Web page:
Religious Education at Burton-on-the Wolds
The National Curriculum states the legal requirement that:
“Every state-funded school must offer a curriculum which is balanced and broadly based, and which promotes the spiritual, moral, cultural, mental and physical development of pupils at school and of society and prepares pupils at the school for the opportunities, responsibilities and experiences of later life.”
Religious Education is an important part of the curriculum at Burton-on-the-Wolds Primary School.
The principal aim of RE is:
“To explore what people believe and what difference this makes to how they live, so that pupils can gain the knowledge, understanding and skills needed to handle questions raised by religion and belief, reflecting on their own ideas and ways of living.”
RE contributes dynamically to children and young people’s education in school by provoking challenging questions about meaning and purpose of life, beliefs about God, ultimate reality, issues of right and wrong and what it means to be human. At Burton-on-the-Wolds, children will learn about religions and beliefs in local, national and global contexts, to discover, explore and consider different answers to these questions. Children will have the opportunity to weigh up the value of wisdom from different sources, to develop and express their insights in response and to agree or disagree respectfully.
The RE curriculum
Teaching should equip our pupils with systematic knowledge and understanding of a range of religions and beliefs, enabling them to develop their ideas, values and identities.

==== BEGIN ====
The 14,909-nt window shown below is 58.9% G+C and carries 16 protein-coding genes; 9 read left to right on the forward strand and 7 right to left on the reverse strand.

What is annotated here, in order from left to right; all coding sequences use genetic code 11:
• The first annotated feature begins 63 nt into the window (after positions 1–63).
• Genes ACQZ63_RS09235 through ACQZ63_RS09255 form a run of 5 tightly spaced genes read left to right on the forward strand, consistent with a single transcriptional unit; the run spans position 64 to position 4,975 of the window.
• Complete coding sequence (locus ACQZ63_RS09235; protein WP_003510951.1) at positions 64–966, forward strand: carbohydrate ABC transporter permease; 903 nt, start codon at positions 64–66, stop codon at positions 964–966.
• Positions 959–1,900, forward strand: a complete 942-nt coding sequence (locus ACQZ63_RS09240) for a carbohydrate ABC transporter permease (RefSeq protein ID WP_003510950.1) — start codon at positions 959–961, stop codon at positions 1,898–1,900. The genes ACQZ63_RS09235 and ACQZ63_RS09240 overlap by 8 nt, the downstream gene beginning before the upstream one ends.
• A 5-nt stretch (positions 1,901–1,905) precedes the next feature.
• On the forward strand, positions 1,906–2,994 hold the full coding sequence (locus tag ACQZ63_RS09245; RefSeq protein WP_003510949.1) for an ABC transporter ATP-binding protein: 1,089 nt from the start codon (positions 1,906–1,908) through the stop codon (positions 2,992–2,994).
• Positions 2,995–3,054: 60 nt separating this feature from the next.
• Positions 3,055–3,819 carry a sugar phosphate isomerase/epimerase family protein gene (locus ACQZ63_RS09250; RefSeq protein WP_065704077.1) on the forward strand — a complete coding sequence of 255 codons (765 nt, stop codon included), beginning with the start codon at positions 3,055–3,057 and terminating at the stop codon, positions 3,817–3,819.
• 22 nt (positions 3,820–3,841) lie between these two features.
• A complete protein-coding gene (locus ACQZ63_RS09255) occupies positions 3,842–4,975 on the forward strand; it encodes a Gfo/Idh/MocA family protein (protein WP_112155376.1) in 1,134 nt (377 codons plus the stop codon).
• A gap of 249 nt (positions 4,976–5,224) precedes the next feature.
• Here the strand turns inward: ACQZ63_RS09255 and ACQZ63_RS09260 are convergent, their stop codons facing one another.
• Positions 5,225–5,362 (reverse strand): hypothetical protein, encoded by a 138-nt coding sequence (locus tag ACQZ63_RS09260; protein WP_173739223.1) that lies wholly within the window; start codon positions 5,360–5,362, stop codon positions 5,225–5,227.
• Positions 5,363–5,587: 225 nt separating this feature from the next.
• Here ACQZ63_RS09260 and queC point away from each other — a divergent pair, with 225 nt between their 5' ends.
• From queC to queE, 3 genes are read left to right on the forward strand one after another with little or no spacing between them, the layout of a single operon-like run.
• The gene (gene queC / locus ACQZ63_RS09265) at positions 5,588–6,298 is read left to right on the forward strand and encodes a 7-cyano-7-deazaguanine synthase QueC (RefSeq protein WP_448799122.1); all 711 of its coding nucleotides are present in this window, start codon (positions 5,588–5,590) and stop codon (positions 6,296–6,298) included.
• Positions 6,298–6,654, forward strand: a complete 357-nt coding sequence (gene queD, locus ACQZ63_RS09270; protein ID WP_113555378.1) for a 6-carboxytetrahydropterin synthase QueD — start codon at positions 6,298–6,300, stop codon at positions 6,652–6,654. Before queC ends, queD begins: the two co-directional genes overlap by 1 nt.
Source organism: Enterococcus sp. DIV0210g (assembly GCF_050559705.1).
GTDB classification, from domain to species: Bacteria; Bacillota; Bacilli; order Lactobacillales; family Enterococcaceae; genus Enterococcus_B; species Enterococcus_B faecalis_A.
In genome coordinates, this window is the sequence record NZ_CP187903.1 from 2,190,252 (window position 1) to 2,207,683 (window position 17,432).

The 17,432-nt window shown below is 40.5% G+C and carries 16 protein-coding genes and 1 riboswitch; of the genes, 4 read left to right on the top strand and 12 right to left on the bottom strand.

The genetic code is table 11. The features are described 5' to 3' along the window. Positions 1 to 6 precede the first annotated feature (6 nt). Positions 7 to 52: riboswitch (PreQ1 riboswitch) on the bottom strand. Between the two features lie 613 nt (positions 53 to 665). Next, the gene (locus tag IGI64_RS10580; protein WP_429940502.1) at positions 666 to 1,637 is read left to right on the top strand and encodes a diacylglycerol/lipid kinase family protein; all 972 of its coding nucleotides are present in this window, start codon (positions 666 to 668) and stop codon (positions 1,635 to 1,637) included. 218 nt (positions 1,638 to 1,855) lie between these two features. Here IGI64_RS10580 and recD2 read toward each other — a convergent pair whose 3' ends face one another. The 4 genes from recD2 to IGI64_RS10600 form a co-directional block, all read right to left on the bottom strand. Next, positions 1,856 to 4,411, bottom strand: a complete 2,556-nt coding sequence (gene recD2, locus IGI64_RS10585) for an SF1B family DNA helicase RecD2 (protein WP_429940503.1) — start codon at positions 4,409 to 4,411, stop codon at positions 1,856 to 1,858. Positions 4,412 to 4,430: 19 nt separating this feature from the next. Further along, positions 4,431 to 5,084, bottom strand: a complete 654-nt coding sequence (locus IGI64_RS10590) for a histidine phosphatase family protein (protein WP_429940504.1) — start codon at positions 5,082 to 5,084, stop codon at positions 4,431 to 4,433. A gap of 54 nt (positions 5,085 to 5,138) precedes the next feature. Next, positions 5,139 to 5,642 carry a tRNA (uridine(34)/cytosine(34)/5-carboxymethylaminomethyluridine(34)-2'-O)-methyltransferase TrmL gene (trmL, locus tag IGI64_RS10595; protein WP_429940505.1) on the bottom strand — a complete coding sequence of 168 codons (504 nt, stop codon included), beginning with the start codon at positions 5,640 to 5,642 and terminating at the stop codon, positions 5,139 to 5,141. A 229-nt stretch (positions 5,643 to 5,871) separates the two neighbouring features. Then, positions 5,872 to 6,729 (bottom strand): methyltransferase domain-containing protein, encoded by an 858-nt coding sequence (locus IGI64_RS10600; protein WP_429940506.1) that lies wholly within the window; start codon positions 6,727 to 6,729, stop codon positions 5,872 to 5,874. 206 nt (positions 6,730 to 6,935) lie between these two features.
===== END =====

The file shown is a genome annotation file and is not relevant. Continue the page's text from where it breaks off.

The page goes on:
At Burton-on-the-Wolds, we follow the Leicestershire Agreed Syllabus for RE 2021-2026, using the RE scheme of work and Understanding Christianity units as endorsed and suggested by Leicestershire SACRE. Children will learn about Christianity in each key stage. In addition, pupils will learn about religious traditions and people from principal religions represented in the UK, in line with the law. These are Jews, Muslims, Hindus, Sikhs and Buddhists. Furthermore, children from families where non-religious worldviews are held are represented also. These worldviews, including for example Humanism, will also be the focus of study.
The RE curriculum aims to ensure that all pupils make sense of a range of religious and non-religious beliefs, understand the impact and significance of religious and non-religious beliefs and finally, make connections between religious and non-religious beliefs, concepts, practices and ideas studied.